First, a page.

The history of the wheel dates back to around 3500BC. This operated on the flywheel principle and utilised energy stored in the rotating mass of the heavy stone wheel itself to speed the process. The fast wheel enabled a new process of pottery-making to develop, called throwing, in which a lump of clay was placed centrally on the wheel and then squeezed, lifted and shaped as the wheel turned.
Today we are lucky to have electrically operated wheels but some potters still enjoy using what is know as a kick wheel, using the power of their legs to keep the wheel turning. More modern wheels also catering for the left handed among us.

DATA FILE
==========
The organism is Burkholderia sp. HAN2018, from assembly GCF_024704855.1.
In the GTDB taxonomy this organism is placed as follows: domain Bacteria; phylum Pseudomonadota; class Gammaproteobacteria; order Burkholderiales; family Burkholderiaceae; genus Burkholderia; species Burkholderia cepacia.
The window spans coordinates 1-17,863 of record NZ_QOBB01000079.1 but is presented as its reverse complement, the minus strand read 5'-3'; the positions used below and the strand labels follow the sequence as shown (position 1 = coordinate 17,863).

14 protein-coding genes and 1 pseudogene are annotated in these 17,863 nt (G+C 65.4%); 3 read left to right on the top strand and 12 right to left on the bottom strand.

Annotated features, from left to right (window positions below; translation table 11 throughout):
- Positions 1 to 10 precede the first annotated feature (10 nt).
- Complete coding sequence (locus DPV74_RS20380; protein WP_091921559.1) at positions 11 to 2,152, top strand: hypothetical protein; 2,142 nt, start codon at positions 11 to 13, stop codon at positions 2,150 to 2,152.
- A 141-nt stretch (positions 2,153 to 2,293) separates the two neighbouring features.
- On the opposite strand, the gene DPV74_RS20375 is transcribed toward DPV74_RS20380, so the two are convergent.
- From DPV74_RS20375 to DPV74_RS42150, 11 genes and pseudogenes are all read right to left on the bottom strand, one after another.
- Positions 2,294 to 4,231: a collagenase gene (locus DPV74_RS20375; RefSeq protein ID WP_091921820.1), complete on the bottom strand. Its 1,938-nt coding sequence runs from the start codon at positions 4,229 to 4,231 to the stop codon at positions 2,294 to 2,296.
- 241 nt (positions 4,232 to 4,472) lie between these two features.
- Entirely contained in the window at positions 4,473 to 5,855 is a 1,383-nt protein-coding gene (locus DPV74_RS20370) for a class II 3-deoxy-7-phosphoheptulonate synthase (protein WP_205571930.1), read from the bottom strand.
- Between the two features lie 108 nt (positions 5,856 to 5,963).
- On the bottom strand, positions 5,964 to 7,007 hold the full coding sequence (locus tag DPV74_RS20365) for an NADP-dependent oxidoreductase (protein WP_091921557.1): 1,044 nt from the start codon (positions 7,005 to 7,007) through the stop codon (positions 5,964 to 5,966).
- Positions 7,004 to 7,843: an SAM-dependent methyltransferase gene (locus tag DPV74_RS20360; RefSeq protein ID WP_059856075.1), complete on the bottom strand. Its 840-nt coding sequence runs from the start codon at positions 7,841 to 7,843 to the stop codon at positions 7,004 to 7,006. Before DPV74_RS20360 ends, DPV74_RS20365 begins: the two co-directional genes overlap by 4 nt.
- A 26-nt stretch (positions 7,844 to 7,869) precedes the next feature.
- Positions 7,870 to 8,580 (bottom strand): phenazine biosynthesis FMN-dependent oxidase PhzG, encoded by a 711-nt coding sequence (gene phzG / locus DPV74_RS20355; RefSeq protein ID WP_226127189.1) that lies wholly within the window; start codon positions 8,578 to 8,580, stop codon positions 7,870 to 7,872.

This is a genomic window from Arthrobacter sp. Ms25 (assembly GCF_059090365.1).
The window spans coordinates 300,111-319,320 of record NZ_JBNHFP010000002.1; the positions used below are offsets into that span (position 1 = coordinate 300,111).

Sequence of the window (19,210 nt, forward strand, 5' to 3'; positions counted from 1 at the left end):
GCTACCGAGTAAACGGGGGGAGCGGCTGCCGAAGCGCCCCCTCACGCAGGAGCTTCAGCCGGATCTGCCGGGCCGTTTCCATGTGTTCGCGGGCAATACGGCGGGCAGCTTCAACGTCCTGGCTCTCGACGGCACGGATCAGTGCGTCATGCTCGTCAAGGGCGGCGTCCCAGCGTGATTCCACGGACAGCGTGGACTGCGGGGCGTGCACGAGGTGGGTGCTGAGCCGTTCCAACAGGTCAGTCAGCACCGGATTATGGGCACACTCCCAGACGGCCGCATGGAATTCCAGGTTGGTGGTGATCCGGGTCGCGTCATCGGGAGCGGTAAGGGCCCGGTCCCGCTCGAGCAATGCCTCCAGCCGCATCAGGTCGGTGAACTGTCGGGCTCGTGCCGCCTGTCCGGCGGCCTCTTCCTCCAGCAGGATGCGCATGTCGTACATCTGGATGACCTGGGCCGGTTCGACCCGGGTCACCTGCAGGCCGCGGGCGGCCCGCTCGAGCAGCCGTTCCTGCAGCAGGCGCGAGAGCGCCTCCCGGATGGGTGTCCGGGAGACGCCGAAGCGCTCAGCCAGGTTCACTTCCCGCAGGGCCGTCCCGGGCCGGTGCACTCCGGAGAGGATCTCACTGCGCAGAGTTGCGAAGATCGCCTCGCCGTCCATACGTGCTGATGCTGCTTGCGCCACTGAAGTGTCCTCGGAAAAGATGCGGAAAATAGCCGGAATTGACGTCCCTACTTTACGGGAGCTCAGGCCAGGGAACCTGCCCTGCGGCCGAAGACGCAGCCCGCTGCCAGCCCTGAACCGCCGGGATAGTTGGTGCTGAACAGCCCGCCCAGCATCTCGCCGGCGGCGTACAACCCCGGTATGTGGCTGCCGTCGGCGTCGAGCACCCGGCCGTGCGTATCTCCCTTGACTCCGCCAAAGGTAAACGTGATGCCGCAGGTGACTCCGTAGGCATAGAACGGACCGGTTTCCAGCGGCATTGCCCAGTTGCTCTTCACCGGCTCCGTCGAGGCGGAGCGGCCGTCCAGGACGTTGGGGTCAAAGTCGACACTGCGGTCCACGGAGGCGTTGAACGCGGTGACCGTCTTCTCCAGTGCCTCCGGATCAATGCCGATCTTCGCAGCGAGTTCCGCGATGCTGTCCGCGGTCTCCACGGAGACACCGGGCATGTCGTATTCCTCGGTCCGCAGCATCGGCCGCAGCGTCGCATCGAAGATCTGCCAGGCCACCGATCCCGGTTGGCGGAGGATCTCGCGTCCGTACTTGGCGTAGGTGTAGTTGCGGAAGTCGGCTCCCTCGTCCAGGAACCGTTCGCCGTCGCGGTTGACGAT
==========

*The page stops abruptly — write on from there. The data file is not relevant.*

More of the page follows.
Using a wheel enables the potter to more quickly produce even shaped bowls, cylinders and plates. These can later be shaped further when at the leather hard stage.
I currently have two wheels, one mainly for throwing and the other for trimming and finishing off items I have made. At the moment the majority of my work is undertaken on the wheel.
“ We shape clay into a pot, but it is the emptiness inside that holds whatever we want” – Laozi